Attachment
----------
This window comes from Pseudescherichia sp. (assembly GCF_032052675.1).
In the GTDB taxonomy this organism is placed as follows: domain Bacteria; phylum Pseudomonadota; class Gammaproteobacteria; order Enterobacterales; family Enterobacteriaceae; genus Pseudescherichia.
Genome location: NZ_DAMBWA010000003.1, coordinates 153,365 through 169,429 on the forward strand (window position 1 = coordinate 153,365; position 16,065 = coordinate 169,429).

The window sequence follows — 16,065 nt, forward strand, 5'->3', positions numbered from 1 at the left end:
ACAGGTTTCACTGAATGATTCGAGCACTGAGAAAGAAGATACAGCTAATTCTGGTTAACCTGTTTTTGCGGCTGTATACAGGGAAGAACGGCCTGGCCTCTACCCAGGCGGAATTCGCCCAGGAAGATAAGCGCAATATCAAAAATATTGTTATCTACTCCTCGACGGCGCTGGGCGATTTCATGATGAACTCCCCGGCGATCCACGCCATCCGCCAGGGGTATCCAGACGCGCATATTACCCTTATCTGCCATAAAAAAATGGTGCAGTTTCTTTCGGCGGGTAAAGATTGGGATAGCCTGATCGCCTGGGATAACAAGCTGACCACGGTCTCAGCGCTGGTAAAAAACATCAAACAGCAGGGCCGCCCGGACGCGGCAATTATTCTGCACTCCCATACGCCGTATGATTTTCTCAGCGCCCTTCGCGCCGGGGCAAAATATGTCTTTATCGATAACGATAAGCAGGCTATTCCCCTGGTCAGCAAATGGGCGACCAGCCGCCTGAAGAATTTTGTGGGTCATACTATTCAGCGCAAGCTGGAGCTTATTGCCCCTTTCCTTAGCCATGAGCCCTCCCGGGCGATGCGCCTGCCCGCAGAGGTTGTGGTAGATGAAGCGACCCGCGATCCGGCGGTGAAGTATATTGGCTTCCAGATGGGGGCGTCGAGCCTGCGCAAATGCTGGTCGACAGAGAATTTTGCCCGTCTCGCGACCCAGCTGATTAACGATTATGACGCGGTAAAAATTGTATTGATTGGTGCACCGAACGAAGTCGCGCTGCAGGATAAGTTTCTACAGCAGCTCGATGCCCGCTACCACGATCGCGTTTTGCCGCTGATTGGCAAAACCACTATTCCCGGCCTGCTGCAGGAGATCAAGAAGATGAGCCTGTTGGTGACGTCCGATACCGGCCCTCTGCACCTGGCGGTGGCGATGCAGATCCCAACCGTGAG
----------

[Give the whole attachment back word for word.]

This window comes from Pseudescherichia sp. (assembly GCF_032052675.1).
In the GTDB taxonomy this organism is placed as follows: domain Bacteria; phylum Pseudomonadota; class Gammaproteobacteria; order Enterobacterales; family Enterobacteriaceae; genus Pseudescherichia.
Genome location: NZ_DAMBWA010000003.1, coordinates 153,365 through 169,429 on the forward strand (window position 1 = coordinate 153,365; position 16,065 = coordinate 169,429).

The window sequence follows — 16,065 nt, forward strand, 5'->3', positions numbered from 1 at the left end:
ACAGGTTTCACTGAATGATTCGAGCACTGAGAAAGAAGATACAGCTAATTCTGGTTAACCTGTTTTTGCGGCTGTATACAGGGAAGAACGGCCTGGCCTCTACCCAGGCGGAATTCGCCCAGGAAGATAAGCGCAATATCAAAAATATTGTTATCTACTCCTCGACGGCGCTGGGCGATTTCATGATGAACTCCCCGGCGATCCACGCCATCCGCCAGGGGTATCCAGACGCGCATATTACCCTTATCTGCCATAAAAAAATGGTGCAGTTTCTTTCGGCGGGTAAAGATTGGGATAGCCTGATCGCCTGGGATAACAAGCTGACCACGGTCTCAGCGCTGGTAAAAAACATCAAACAGCAGGGCCGCCCGGACGCGGCAATTATTCTGCACTCCCATACGCCGTATGATTTTCTCAGCGCCCTTCGCGCCGGGGCAAAATATGTCTTTATCGATAACGATAAGCAGGCTATTCCCCTGGTCAGCAAATGGGCGACCAGCCGCCTGAAGAATTTTGTGGGTCATACTATTCAGCGCAAGCTGGAGCTTATTGCCCCTTTCCTTAGCCATGAGCCCTCCCGGGCGATGCGCCTGCCCGCAGAGGTTGTGGTAGATGAAGCGACCCGCGATCCGGCGGTGAAGTATATTGGCTTCCAGATGGGGGCGTCGAGCCTGCGCAAATGCTGGTCGACAGAGAATTTTGCCCGTCTCGCGACCCAGCTGATTAACGATTATGACGCGGTAAAAATTGTATTGATTGGTGCACCGAACGAAGTCGCGCTGCAGGATAAGTTTCTACAGCAGCTCGATGCCCGCTACCACGATCGCGTTTTGCCGCTGATTGGCAAAACCACTATTCCCGGCCTGCTGCAGGAGATCAAGAAGATGAGCCTGTTGGTGACGTCCGATACCGGCCCTCTGCACCTGGCGGTGGCGATGCAGATCCCAACCGTGAG